Fitment of aftermarket spot lights or light bars is also common practice, so make sure that the bullbar you’re interested in has enough mounting points. This also means finding the correct fitment centre: it’s invariably not just a bolton exercise, and will require some electrical-wiring proficiency.
Warranty claims are difficult for manufacturers of 4x4s, because of the obvious need for most to be modified for the buyer’s intended use. Aftermarket gear like suspension and bullbars can, in some instances, void warranties. In recent discussions with one of SA’s more prominent bumper manufacturers, we heard that a large bolt that was just a couple of millimetres too long had rubbed against an almost-new Pajero’s radiator, causing the motor to overheat to the extent that a replacement was required. Because one aspect of the bumper was the cause of the incident, Mitsubishi wouldn’t honour their warranty and the owner was lucky that the bumper manufacturer paid for all the transport, accommodation and vehiclerepair expenses in this unfortunate case.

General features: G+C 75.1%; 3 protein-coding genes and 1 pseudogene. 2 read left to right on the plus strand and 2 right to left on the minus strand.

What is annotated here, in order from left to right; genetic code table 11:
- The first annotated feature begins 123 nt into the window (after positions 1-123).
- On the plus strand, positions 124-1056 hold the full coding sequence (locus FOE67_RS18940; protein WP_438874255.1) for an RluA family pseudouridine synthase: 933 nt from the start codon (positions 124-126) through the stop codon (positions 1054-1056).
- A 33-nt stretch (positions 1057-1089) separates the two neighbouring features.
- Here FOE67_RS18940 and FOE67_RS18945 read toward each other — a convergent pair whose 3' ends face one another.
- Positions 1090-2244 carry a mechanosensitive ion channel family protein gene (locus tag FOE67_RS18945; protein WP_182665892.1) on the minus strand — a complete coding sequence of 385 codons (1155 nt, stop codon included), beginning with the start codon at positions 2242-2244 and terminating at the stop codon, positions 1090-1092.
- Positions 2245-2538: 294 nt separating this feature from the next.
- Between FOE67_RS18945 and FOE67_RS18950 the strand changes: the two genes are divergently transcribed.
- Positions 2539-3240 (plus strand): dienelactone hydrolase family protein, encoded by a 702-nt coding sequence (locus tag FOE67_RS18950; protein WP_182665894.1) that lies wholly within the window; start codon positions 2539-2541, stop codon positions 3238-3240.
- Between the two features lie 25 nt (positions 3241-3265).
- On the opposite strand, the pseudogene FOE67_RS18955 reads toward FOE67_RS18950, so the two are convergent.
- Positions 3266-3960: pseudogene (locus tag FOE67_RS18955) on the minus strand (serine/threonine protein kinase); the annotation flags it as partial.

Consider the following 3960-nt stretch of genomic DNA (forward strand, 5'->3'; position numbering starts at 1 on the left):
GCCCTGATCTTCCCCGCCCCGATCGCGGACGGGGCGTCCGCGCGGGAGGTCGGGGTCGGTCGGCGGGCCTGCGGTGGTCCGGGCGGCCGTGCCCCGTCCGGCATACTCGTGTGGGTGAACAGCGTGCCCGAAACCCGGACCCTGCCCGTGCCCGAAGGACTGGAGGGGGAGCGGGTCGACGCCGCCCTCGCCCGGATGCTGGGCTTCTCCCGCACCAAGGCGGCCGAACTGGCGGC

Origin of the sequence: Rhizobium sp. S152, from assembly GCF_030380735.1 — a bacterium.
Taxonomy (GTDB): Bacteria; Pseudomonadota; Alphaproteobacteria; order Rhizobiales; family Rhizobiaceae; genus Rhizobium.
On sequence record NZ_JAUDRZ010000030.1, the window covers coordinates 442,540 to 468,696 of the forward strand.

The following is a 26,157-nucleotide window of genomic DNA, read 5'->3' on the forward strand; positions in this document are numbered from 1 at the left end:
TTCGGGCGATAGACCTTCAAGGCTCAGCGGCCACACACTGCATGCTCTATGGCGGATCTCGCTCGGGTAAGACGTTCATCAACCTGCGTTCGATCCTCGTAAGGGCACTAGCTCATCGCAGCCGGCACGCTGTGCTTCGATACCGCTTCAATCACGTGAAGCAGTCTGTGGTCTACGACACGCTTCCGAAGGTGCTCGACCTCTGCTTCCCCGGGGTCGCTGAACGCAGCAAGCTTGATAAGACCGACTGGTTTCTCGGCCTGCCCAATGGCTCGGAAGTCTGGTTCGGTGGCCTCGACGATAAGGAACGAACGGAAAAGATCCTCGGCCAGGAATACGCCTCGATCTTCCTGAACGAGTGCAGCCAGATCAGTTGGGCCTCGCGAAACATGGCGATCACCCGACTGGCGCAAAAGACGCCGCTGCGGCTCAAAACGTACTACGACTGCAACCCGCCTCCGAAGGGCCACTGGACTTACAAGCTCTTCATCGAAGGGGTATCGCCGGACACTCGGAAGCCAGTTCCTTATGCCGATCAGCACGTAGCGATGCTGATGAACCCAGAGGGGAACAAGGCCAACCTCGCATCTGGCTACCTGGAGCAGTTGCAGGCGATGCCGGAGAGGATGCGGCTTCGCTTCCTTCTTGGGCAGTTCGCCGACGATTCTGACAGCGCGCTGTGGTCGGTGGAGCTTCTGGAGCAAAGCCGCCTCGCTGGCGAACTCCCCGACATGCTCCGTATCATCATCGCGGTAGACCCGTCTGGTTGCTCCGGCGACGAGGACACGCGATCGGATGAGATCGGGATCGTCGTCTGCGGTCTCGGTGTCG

Manufacturers will always cover their backs, but certain dealers understand the 4×4 community better than others and may help you out. Truth is, dealers are keen to have the add-on business as part of the initial purchase, and this applies to many of the prominent vehicle and accessory brands. See what is available, and check that your dealer will endorse your accessory fitments without putting the warranty into dispute.
For the full listing, see the June print edition of SA4x4 Magazine.